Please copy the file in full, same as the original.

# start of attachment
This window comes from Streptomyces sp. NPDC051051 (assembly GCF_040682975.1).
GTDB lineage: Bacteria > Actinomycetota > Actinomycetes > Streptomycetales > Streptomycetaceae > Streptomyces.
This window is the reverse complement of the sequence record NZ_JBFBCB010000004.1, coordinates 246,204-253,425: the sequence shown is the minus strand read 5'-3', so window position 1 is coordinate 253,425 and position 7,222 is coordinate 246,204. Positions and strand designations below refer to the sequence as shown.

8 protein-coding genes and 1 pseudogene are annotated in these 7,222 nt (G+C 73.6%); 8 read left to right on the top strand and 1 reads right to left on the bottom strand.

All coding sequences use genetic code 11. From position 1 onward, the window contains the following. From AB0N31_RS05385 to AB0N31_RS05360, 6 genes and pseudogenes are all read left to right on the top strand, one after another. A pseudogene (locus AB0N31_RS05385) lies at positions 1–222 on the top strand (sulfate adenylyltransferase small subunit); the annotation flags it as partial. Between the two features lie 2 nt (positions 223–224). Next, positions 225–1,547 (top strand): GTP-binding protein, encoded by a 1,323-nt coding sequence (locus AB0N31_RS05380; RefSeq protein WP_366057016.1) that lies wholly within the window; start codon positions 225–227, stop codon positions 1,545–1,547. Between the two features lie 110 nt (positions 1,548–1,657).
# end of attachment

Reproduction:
This window comes from Streptomyces sp. NPDC051051 (assembly GCF_040682975.1).
GTDB lineage: Bacteria > Actinomycetota > Actinomycetes > Streptomycetales > Streptomycetaceae > Streptomyces.
This window is the reverse complement of the sequence record NZ_JBFBCB010000004.1, coordinates 246,204-253,425: the sequence shown is the minus strand read 5'-3', so window position 1 is coordinate 253,425 and position 7,222 is coordinate 246,204. Positions and strand designations below refer to the sequence as shown.

8 protein-coding genes and 1 pseudogene are annotated in these 7,222 nt (G+C 73.6%); 8 read left to right on the top strand and 1 reads right to left on the bottom strand.

All coding sequences use genetic code 11. From position 1 onward, the window contains the following. From AB0N31_RS05385 to AB0N31_RS05360, 6 genes and pseudogenes are all read left to right on the top strand, one after another. A pseudogene (locus AB0N31_RS05385) lies at positions 1–222 on the top strand (sulfate adenylyltransferase small subunit); the annotation flags it as partial. Between the two features lie 2 nt (positions 223–224). Next, positions 225–1,547 (top strand): GTP-binding protein, encoded by a 1,323-nt coding sequence (locus AB0N31_RS05380; RefSeq protein WP_366057016.1) that lies wholly within the window; start codon positions 225–227, stop codon positions 1,545–1,547. Between the two features lie 110 nt (positions 1,548–1,657).